Catharsis via hypervisor

So for all the virtual infrastructures that I've built in the lab and in the field, for every time I've PXE booted a new VMware ESX server into a production environment, I hadn't virtualized my own core systems... until yesterday. It was a spur of the moment kinda thing, and I went with it. I started the day with five physical core servers of varying age, and ended the day with two, having collapsed the others o

So for all the virtual infrastructures that I've built in the lab and in the field, for every time I've PXE booted a new VMware ESX server into a production environment, I hadn't virtualized my own core systems... until yesterday.

It was a spur of the moment kinda thing, and I went with it. I started the day with five physical core servers of varying age, and ended the day with two, having collapsed the others onto a single Dell PowerEdge running VMware ESX 3.0.2. These were a few Windows boxes, three Linux boxes, and a FreeBSD system, all running on relatively ancient hardware.

It might be odd to think that just feet away from an Intel reference system running the new Stoakley platform and several 8- and 16-core servers from HP and Sun, a 6-year-old HP Kayak XU800 sat, a Fedora Core 3 system with a Pentium III-866 and two 40GB PATA drives in software RAID1, running Cyrus IMAPD for my 5GB mailbox, as well as primary DNS, DHCP, and NTP tasks for the entire lab on all VLANs. Around the corner from that were several other servers running various backup tasks, public Web apps, and so forth. I decided that everything had to go, and by 5pm, I'd rebuilt all the systems on the VMware box, including a somewhat annoying Berkeley DB 4.2->4.3 migration for Cyrus, since the new server was built on CentOS 5. Essentially, this was a 5-hour server consolidation project from conception to reality, and I don't seem to be the worse for it. In fact, I've lightened the power and heat loads in the lab, and am making far better use of the Dell PowerEdge 2800 that's holding down these new systems.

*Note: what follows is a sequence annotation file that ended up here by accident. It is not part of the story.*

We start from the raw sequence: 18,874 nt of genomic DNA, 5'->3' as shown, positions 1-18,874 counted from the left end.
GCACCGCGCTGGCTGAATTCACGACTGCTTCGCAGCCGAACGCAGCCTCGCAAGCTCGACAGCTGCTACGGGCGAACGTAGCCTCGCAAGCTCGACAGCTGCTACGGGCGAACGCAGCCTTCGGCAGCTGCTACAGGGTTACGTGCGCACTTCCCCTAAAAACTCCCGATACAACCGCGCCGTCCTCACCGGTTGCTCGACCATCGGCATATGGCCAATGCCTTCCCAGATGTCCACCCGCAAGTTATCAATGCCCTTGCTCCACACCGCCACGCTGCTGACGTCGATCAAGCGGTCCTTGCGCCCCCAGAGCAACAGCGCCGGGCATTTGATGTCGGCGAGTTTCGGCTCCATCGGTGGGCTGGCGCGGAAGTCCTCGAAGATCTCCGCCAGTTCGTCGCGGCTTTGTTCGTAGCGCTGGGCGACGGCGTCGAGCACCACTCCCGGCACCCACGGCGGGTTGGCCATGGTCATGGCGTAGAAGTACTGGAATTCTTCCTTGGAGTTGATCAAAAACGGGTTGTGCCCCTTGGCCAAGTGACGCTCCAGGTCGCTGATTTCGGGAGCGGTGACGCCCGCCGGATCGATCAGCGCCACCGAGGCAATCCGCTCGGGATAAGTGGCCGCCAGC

The PE2800 isn't the highest-spec box, especially for VM tasks. It has two HyperThreaded single-core 3.6 Ghz Xeons with 4GB RAM and a bunch of disk in a RAID 5, but it's now running 6 VMs like a champ, including my Asterisk PBX build. I plan on moving over a few more boxes today, but the bulk of the work is done.

One of the only issues that I have with the new environment is that all the VMware management tools are Windows-based. I really wish that VMware had continued their practice of producing Windows and Linux management tools, since my only Windows XP system is a VM running on my workstation and I now have a slightly disconcerting dependency there. Add to that the fact that the VirtualCenter server is running on a VM of its' own on another physical system under VMware Server, and I probably should build a standalone Windows server to handle those tasks. It would be ideal if VMware could bring simple VM management for ESX hosts into the VMware Server Console. I don't need all the bells and whistles there, but I do need to be able to powerup/powerdown servers and access their console. Since there's been consternation regarding the management split between VMware Server and ESX, this might actually happen, but I'm not holding my breath.

On the other side of the coin, migrating a VMware Server 1.0.3 VM to ESX 3.0.2 was very simple -- move the files into place on the ESX host, run vmkfstools on the vmdk, and import the VM via VirtualCenter. I found that it's best to delete the NIC from the VM and re-add it since there's some issue with variable syntax in the .vmx file between VMware Server and ESX, but all told, it was quick and easy, just the way it should be.

Recommended
Join the discussion
Be the first to comment on this article. Our Commenting Policies